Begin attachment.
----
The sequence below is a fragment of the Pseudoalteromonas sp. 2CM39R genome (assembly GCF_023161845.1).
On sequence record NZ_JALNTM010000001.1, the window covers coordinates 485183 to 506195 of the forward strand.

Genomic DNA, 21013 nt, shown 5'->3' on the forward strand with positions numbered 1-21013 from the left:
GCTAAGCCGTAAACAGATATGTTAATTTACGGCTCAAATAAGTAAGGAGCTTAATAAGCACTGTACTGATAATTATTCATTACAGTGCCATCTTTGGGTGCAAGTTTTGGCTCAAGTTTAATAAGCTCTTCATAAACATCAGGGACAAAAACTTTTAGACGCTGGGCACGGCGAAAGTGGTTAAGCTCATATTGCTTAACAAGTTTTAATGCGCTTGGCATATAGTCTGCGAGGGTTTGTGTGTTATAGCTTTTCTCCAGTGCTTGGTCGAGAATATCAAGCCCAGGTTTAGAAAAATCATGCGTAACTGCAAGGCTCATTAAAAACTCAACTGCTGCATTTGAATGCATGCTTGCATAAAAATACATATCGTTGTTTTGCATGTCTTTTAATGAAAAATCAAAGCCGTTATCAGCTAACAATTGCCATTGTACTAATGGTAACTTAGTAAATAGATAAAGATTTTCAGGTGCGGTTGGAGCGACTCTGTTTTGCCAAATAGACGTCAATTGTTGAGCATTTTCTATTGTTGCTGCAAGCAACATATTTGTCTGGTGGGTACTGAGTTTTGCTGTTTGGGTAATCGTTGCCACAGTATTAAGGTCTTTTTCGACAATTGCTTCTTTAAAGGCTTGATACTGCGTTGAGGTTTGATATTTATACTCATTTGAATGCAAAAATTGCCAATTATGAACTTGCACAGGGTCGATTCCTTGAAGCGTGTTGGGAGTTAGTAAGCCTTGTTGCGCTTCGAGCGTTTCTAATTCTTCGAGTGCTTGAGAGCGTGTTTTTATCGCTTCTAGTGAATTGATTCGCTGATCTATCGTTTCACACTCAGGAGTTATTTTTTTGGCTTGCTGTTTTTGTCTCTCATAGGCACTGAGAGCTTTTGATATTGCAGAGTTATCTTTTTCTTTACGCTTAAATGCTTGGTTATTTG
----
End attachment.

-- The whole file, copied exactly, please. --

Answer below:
The sequence below is a fragment of the Pseudoalteromonas sp. 2CM39R genome (assembly GCF_023161845.1).
On sequence record NZ_JALNTM010000001.1, the window covers coordinates 485183 to 506195 of the forward strand.

Genomic DNA, 21013 nt, shown 5'->3' on the forward strand with positions numbered 1-21013 from the left:
GCTAAGCCGTAAACAGATATGTTAATTTACGGCTCAAATAAGTAAGGAGCTTAATAAGCACTGTACTGATAATTATTCATTACAGTGCCATCTTTGGGTGCAAGTTTTGGCTCAAGTTTAATAAGCTCTTCATAAACATCAGGGACAAAAACTTTTAGACGCTGGGCACGGCGAAAGTGGTTAAGCTCATATTGCTTAACAAGTTTTAATGCGCTTGGCATATAGTCTGCGAGGGTTTGTGTGTTATAGCTTTTCTCCAGTGCTTGGTCGAGAATATCAAGCCCAGGTTTAGAAAAATCATGCGTAACTGCAAGGCTCATTAAAAACTCAACTGCTGCATTTGAATGCATGCTTGCATAAAAATACATATCGTTGTTTTGCATGTCTTTTAATGAAAAATCAAAGCCGTTATCAGCTAACAATTGCCATTGTACTAATGGTAACTTAGTAAATAGATAAAGATTTTCAGGTGCGGTTGGAGCGACTCTGTTTTGCCAAATAGACGTCAATTGTTGAGCATTTTCTATTGTTGCTGCAAGCAACATATTTGTCTGGTGGGTACTGAGTTTTGCTGTTTGGGTAATCGTTGCCACAGTATTAAGGTCTTTTTCGACAATTGCTTCTTTAAAGGCTTGATACTGCGTTGAGGTTTGATATTTATACTCATTTGAATGCAAAAATTGCCAATTATGAACTTGCACAGGGTCGATTCCTTGAAGCGTGTTGGGAGTTAGTAAGCCTTGTTGCGCTTCGAGCGTTTCTAATTCTTCGAGTGCTTGAGAGCGTGTTTTTATCGCTTCTAGTGAATTGATTCGCTGATCTATCGTTTCACACTCAGGAGTTATTTTTTTGGCTTGCTGTTTTTGTCTCTCATAGGCACTGAGAGCTTTTGATATTGCAGAGTTATCTTTTTCTTTACGCTTAAATGCTTGGTTATTTG